Commercial large mesh gill net fishery study proposed for Lake Michigan

Public meetings set for early December in Green Bay and Cleveland

GREEN BAY — Proposed research to understand the potential benefits and impacts of commercial fishers using large mesh gill nets to catch whitefish on Lake Michigan is the topic of public meetings set for Dec. 5 in Green Bay and Dec. 7 in Cleveland, Wis.

Currently, such large mesh gill nets are allowed in Wisconsin Lake Michigan waters north of Bailey’s Harbor and in Green Bay but are not allowed south of Bailey’s Harbor due to concerns about the potential impact they may have on other game fish through unintentional bycatch and mortality and user conflicts.

Lake Michigan commercial fishing zones.  Click on image for larger size. - Photo Credit: DNR
Lake Michigan commercial fishing zones. Click on image for larger size.
Photo Credit: DNR

Commercial fishers have requested the ability to use large mesh gill nets south of Bailey’s Harbor to more efficiently harvest their whitefish quota and the Department of Natural Resources is open to considering a large mesh gill net study in this area, says Brad Eggold, DNR Great Lakes district supervisor.

“This study would help determine if commercial fishers can more safely and efficiently meet their quotas for whitefish and save on their costs without impacting other fish and sport anglers,” Eggold says.

The primary target of current commercial fishers in Lake Michigan is lake whitefish, and a lake whitefish harvest quota is established that encourages sustainable fisheries for current and future generations.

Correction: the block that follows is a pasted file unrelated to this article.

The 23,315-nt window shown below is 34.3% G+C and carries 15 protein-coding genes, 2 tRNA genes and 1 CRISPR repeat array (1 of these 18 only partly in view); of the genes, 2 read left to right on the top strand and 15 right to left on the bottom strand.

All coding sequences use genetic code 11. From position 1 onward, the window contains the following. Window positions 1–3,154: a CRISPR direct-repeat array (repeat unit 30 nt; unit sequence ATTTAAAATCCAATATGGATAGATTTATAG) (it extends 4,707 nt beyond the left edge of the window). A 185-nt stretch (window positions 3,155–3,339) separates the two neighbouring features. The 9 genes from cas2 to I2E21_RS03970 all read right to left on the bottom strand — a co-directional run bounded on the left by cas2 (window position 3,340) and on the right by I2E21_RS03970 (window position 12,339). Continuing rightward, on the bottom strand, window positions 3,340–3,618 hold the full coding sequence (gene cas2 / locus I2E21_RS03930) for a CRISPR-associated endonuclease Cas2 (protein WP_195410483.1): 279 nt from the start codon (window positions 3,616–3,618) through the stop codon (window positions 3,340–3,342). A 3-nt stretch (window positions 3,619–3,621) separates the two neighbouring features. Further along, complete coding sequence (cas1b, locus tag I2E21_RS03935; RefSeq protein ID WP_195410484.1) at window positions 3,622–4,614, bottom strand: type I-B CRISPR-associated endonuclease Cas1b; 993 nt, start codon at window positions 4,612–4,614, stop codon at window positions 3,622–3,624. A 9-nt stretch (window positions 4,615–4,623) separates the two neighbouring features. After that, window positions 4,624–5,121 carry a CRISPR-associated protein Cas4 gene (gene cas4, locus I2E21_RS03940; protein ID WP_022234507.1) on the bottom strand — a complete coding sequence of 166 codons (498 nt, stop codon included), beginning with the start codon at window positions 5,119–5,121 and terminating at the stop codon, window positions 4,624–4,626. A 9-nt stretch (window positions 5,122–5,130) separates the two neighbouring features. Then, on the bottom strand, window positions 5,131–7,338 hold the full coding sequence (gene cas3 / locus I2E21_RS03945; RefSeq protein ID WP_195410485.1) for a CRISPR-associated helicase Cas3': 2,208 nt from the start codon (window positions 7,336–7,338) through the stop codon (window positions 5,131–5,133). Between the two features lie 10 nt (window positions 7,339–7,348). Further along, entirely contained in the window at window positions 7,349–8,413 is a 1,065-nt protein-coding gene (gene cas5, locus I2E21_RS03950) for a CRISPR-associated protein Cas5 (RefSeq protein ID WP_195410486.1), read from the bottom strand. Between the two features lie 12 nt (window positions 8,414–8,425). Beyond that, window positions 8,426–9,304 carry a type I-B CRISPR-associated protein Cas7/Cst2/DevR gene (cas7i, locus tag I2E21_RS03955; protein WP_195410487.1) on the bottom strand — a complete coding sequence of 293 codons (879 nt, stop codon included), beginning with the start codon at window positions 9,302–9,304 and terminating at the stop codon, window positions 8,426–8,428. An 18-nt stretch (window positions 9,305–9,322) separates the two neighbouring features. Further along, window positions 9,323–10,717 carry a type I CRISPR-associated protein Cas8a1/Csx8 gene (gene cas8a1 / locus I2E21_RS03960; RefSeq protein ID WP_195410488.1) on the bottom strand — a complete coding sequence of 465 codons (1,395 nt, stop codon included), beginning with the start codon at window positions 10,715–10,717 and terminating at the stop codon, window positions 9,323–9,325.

“We are committed to working collaboratively with commercial, charter, and recreational fishers to assess and develop management strategies that promote the efficient and effective shared and wise use of Lake Michigan public trust resources,” Eggold says.

Public input gathered at the two December meetings will help DNR develop benchmarks, criteria, and goals that will be incorporated into a potential large mesh gill net study and assessment.

Currently, the study is proposed to fully assess the potential to enhance commercial fishing efficiency and the impacts it may have on fisheries other than whitefish. Large mesh gill nets would be allowed south of Bailey’s Harbor during the study period, Eggold says.

December public meeting details

All interested stakeholders are encouraged to attend one of two public meetings.

  • Dec. 5, Green Bay, 5-7 p.m. during the Lake Michigan Commercial Fishing Board at the DNR Service Center – Lake Michigan Room, 2984 Shawano Ave.
  • Dec. 7, Cleveland, 6-8 p.m. during the Lake Michigan Fisheries Forum at Lakeshore Technical College, Wells Fargo Room, 1290 North Ave.

If interested stakeholders are unable to attend either of these meetings and would like to comment on this potential study, please submit your comments to before Dec. 10, 2017.

For more information, questions or comments contact Bradley Eggold (414-382-7921, or Todd Kalish (608-266-5285,